Tetsuya Nakashima, one of the greatest contemporary Japanese filmmakers takes up, once more, the subject of bullying in the school environment, although in a much different fashion than “Confessions,” adapting Akio Fukamatsi’s novel, ” Hateshinaki Kawaki (Kawaki is the original title of the film).

When gorgeous and excellent student Kanako disappears, her mother, Kiriko, asks her ex-husband, Akikazu, to locate her. However, things take a turn for the worse since Akikazu is an ex-cop, who has actually been an irresponsible delinquent all of his life, is now determined to search relentlessly for his daughter. And the word relentlessly, to Akikazu, means that he is willing to act violently towards her classmates, her psychiatrist and the professor in charge of her classroom, all of which are women. During his, filled with alcohol and psychiatric pills, research, he discovers that his daughter has nothing to do with the angelic creature he and her mother thought her to be. To the contrary, Kanako uses and deals drugs, seems to have connections with the Yakuza, and on an incident that occurred three years ago, she took advantage of a boy who was a constant victim of bullying and in love with her, with tragic consequences for him. Among this chaos, an ex-colleague of his, detective Asai, a truly infuriating character constantly having a lollipop in his mouth, investigates his connection with a triple homicide that took place a little before the disappearance.

Nakashima deals with three social subjects, which seem to trouble Japanese society intensely the last decade: bullying in schools, how cruel children can become, and how little parents know their children. It is the second time he deals with these subjects, after “Confessions,” although, this time, the social remark is put a bit more on the background, with the action and the violence taking the foreground.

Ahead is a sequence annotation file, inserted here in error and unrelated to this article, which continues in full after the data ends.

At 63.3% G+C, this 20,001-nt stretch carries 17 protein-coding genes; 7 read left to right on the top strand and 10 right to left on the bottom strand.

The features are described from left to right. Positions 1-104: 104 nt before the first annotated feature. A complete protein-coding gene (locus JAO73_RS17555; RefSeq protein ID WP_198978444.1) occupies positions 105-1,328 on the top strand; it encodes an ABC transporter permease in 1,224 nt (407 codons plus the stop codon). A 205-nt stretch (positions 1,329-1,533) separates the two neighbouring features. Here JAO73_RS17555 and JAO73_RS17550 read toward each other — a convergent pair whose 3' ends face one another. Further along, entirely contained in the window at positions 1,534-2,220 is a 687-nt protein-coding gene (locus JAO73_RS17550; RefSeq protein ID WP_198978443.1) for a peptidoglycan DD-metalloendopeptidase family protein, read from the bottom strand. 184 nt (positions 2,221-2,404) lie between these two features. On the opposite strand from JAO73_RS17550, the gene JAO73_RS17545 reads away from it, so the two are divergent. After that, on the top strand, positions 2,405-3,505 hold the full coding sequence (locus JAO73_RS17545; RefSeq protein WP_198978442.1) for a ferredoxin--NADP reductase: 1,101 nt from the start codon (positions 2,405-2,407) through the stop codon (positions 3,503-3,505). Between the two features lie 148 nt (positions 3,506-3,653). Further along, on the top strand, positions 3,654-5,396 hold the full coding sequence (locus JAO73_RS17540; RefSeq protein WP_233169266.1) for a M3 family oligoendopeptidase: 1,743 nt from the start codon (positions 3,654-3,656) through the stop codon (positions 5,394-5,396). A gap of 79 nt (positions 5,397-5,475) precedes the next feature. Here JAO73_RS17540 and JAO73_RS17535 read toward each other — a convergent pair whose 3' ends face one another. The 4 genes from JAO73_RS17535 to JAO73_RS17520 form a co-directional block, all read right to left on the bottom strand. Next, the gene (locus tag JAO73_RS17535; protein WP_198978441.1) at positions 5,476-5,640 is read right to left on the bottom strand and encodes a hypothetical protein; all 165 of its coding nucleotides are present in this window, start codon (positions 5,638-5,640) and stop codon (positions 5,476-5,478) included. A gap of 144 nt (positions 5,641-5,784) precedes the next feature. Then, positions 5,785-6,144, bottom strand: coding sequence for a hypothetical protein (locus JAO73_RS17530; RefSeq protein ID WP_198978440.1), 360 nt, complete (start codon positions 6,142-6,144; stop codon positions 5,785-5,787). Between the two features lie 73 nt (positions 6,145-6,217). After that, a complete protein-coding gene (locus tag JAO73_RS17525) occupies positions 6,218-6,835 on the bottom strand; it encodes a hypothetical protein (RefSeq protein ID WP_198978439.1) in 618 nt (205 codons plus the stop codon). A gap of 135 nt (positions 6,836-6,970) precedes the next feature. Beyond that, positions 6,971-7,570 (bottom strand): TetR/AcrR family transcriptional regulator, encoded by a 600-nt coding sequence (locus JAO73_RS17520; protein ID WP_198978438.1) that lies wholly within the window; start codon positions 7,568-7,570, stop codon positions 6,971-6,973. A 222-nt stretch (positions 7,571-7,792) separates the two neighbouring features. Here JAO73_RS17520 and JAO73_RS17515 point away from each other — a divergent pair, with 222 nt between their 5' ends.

Nakashima has created a unique style of his own, which unfolds artfully once more in this movie: very vivid colors (although somewhat toned down in comparison with ” Kamikaze girls” and “Memories of Matsuko”), music video aesthetics in terms of editing, unexpected humor in extreme situations, and a general hyperbole, which, however, does not become tedious at all. Additionally, Nakashima implements distinct exploitation aesthetics of the ’60s and the ’70s, both Japanese and American. In that fashion, the film is similar to Tarantino’s style, as exemplified in films like “Death Proof”. “The World of Kanako” though, takes a step further, since this time, there are no victims that force the main character to become evil in order to save them, since Kanako proves to be more and more sinister, as the story progresses. In that fashion, almost every character in the film is awful, particularly Akikazu, Kanako and Asai, each in his own way. This notion is a very important factor of the story, as Akikazu realizes that every flaw he ever had, has been passed on to his daughter, who has even surpassed him.

The sole flaw of the direction is that Nakashima loses his sense of proportion in the development of the story, resulting in the film becoming a bit tiresome after some time, although not to the point of becoming indifferent.

Koji Yakusho as Akikazu proves, once more, the reason he is considered one of the best contemporary Japanese actors, since he can elaborately portray any role asked of him. Here, he plays a father who cannot believe his daughter is not the wonderful creature he thought her to be, and is willing to go to extremes to prove he is right. A distinct example of his character is that as he learns more about her, he suffers even more physically, in a notion mirrored in his white clothes that seem to fill with blood, sweat, and mud as the story progresses. Nakashima focuses the film on him, and he delivers in the most elaborate fashion. From the rest of the cast, Satoshi Tsumabuki stands apart as he is magnificent in the role of utterly obnoxious Asai. Nana Komatsu is also quite good as Nana and Fumi Nikaido is once more gorgeous as Nami Endo, Kanako’s ex classmate.

Technically the film is another of Nakashima’s audiovisual poems, benefiting the most from Shoichi Aso’s cinematography, who presents grotesque, but artful images, and Yoshiyuki Koike’s editing, who elaborately implements the aesthetics described above.

“The World of Kanako” is a very violent film, although with a considerable social background, which is very entertaining even if it does not reach the standards Nakashima set with “Confessions.”